A risk management approach must be primarily established in the earliest stage of the project and the risk identified should consistently be addressed throughout the project life cycle. The identification of risks at the previous stage of the project is vital because it ensures the limitations of the project are addressed, and the enables to calculate the approximate expense of the project. Besides this factor, it also enables to focus on two critical project management processes on controlling and assigning risk factors (Perry and Hayes, 1986). According to Abrahamson, (1973) A well-sustained project management procedure should include the following prerequisites:

•    A detailed description of the project including associated risks

•    Clarity on risk responsibility born by each participant (Designer, client, contractor, and consultant)

•    Adequate knowledge and experience to handle risks in the project

•    Accountability to manage risks and to keep motivated to continue the project

•    Responsibility and authority held by each participant involved in the project

2.5. DESIGN RISK ASSESSMENT

Construction Company most often use risk assessment that are usually quantitative analysis.

As mentioned in the earlier section on impact of design risk, Table 2.1 illustrates the likelihood of occurrence to impact of the risk. This assessment can be plotted as a risk matrix of probability of occurrence to the impact of the risk. The construction company predefines the mitigation or response plan to make sure the risk is reduced or quickly addressed.

Figure 9 Uncertainty in building project, adopted from smith (2006)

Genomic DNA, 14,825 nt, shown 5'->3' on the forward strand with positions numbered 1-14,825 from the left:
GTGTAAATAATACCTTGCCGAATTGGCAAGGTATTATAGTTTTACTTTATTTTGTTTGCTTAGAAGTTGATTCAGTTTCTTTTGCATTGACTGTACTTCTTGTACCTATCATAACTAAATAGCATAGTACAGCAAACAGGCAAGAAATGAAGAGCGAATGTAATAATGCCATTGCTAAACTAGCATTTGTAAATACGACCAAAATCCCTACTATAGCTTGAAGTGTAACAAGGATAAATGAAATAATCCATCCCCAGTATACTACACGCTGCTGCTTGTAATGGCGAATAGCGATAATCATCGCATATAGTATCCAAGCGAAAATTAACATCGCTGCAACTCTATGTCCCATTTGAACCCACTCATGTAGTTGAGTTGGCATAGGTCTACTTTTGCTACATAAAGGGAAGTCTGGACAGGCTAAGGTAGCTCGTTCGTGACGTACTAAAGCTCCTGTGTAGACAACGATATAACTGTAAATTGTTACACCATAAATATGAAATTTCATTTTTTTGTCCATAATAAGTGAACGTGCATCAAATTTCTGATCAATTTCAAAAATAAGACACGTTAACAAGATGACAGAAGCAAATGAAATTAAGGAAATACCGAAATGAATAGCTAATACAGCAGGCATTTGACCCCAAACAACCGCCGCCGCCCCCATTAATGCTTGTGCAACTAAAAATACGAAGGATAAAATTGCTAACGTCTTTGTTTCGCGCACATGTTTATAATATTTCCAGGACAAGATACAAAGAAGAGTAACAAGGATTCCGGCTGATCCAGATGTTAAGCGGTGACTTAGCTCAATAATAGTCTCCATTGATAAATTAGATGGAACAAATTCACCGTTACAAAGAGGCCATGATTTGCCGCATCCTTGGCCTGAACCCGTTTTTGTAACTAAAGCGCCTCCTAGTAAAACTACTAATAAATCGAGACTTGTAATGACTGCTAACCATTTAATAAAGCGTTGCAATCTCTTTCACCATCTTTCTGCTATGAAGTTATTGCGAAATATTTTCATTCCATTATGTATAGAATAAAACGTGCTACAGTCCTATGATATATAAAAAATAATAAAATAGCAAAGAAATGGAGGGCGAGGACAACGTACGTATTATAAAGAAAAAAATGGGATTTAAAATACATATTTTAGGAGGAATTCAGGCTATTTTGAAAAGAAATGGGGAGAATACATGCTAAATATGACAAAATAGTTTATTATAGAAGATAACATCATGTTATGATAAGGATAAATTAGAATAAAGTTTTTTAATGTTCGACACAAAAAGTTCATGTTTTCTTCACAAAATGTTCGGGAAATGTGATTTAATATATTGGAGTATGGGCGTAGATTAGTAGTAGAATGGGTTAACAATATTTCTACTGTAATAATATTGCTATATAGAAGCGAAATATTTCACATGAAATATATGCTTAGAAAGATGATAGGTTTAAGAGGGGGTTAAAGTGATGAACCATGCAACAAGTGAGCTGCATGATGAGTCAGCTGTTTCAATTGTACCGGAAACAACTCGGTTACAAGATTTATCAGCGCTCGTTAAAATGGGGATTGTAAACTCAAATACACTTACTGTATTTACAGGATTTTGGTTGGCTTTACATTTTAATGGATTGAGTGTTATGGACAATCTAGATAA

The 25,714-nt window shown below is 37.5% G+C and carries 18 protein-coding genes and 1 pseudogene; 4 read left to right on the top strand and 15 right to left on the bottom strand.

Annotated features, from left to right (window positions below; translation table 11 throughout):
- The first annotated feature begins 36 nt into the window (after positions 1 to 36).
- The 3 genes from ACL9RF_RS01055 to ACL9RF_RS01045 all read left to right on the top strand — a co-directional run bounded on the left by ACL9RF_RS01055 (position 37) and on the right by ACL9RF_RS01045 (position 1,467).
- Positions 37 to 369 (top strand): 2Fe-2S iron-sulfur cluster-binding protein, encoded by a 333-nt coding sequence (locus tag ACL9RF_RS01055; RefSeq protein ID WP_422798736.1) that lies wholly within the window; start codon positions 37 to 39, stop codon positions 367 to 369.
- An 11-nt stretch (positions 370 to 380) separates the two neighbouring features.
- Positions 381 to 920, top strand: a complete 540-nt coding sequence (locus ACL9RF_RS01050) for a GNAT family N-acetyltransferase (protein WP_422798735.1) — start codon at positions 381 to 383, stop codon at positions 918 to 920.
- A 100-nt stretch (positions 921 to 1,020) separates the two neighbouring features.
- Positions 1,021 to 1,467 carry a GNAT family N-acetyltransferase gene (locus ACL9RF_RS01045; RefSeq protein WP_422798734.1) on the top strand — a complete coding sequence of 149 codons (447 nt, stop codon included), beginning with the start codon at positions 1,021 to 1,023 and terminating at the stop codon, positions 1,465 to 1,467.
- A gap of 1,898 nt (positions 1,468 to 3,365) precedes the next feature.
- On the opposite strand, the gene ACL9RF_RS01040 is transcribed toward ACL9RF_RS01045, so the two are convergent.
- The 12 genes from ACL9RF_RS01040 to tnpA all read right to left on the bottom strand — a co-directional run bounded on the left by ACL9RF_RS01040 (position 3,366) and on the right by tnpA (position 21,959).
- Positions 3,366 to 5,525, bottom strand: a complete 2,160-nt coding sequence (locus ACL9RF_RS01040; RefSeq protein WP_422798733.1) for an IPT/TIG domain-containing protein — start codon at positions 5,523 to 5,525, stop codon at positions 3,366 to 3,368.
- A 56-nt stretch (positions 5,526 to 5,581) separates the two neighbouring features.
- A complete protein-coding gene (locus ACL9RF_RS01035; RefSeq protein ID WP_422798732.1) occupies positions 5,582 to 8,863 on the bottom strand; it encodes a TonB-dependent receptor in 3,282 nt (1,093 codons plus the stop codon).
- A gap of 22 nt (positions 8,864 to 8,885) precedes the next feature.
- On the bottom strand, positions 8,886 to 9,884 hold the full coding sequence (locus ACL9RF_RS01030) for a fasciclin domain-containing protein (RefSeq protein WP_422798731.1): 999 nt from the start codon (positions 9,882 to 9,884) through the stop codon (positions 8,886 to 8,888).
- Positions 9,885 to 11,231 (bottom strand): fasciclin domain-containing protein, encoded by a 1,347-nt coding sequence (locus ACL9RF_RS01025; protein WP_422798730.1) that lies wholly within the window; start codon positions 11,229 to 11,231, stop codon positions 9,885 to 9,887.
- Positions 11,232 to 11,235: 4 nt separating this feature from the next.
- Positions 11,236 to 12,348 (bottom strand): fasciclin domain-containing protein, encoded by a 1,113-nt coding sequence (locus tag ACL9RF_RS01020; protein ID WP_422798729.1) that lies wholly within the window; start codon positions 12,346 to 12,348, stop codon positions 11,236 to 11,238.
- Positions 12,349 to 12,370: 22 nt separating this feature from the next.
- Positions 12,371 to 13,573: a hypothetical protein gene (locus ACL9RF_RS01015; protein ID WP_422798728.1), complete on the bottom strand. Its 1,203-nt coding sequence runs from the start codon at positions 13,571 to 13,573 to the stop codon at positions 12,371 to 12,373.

Over the years, several models and techniques were developed to identify and manage risks involved in building projects. Prasanta Kumar Dey (2002) presented a concept model of decision tree analysis and AHP (Analytical hierarchy process). Other probability models and techniques like Monte Carlo simulation, probability and impact and Fuzzy set theory required highly quantitative inputs from the projects, information which are generally not readily available at the time of preliminary planning stage, it was also found its application of the technique was limited to the real time projects. Fault tree model was used to assess the probability of risk, effort made by Thomas et al (2006).  Abdelgawad et al (2010) explored resource management using combination of techniques like Fuzzy failure mode effect analysis (FMEA) and Fuzzy analytical hierarchy process (AHP). The analytical techniques and review models created was to support the risk management and project management team by creating a connection between possibility of potential risk occurrence, the impact of the risks, possibility to foresee and detect the severity of the events which facilitated to reduce the effect on the project. Eybpoosh (2011) relieved a model to study the relationship with risk factors using Structural equation model.  This model (SEM) became responsible for identifying risks in a project and ultimately to develop a substitute and an enhanced approach to risk in the earliest stage of the project. Tamosaitiene et al (2013) developed a technique called TOPIS- F which has similar ideology of Fuzzy theory model which assess risks involved in construction project. The TOPIS-F model was created chiefly to compare multiple projects and its risk associated with it. However each model was developed to create a compatible solution or technique to manage a construction project, various project manager use different techniques.